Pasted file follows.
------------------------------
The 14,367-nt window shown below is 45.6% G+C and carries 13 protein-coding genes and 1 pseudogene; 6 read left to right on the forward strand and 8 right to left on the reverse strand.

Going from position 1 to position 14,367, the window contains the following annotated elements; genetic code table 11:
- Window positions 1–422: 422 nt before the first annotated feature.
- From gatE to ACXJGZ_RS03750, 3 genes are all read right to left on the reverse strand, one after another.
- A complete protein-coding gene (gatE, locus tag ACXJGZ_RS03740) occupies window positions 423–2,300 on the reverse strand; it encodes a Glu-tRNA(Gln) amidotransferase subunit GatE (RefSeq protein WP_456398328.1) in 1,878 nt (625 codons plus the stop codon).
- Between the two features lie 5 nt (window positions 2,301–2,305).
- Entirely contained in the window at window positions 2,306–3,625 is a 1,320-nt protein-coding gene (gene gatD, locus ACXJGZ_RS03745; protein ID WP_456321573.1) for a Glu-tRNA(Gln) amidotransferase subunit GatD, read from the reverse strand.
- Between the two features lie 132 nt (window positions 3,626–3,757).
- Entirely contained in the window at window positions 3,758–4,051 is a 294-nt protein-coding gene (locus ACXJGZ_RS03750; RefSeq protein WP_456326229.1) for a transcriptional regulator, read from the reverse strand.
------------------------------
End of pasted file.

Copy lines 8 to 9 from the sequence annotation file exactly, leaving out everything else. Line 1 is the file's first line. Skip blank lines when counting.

- Between the two features lie 132 nt (window positions 3,626–3,757).
- Entirely contained in the window at window positions 3,758–4,051 is a 294-nt protein-coding gene (locus ACXJGZ_RS03750; RefSeq protein WP_456326229.1) for a transcriptional regulator, read from the reverse strand.